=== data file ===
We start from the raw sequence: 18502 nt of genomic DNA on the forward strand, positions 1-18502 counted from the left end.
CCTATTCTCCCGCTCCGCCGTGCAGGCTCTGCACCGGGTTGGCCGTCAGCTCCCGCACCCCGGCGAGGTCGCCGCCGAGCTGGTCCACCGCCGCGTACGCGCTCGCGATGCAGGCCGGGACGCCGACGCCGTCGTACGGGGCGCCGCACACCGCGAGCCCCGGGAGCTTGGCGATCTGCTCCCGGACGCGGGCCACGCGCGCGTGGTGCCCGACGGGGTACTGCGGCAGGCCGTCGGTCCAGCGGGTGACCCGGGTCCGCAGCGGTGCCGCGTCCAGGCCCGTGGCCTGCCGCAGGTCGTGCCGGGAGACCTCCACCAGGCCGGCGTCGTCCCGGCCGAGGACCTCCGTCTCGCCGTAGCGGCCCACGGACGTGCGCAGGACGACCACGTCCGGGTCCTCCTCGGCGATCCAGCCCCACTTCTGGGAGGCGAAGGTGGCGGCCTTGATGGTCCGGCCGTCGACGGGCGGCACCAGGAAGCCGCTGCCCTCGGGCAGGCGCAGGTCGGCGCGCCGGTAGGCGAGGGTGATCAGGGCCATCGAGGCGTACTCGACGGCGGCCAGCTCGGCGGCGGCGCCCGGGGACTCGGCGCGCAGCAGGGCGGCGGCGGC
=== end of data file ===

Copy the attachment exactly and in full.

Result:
We start from the raw sequence: 18502 nt of genomic DNA on the forward strand, positions 1-18502 counted from the left end.
CCTATTCTCCCGCTCCGCCGTGCAGGCTCTGCACCGGGTTGGCCGTCAGCTCCCGCACCCCGGCGAGGTCGCCGCCGAGCTGGTCCACCGCCGCGTACGCGCTCGCGATGCAGGCCGGGACGCCGACGCCGTCGTACGGGGCGCCGCACACCGCGAGCCCCGGGAGCTTGGCGATCTGCTCCCGGACGCGGGCCACGCGCGCGTGGTGCCCGACGGGGTACTGCGGCAGGCCGTCGGTCCAGCGGGTGACCCGGGTCCGCAGCGGTGCCGCGTCCAGGCCCGTGGCCTGCCGCAGGTCGTGCCGGGAGACCTCCACCAGGCCGGCGTCGTCCCGGCCGAGGACCTCCGTCTCGCCGTAGCGGCCCACGGACGTGCGCAGGACGACCACGTCCGGGTCCTCCTCGGCGATCCAGCCCCACTTCTGGGAGGCGAAGGTGGCGGCCTTGATGGTCCGGCCGTCGACGGGCGGCACCAGGAAGCCGCTGCCCTCGGGCAGGCGCAGGTCGGCGCGCCGGTAGGCGAGGGTGATCAGGGCCATCGAGGCGTACTCGACGGCGGCCAGCTCGGCGGCGGCGCCCGGGGACTCGGCGCGCAGCAGGGCGGCGGCGGC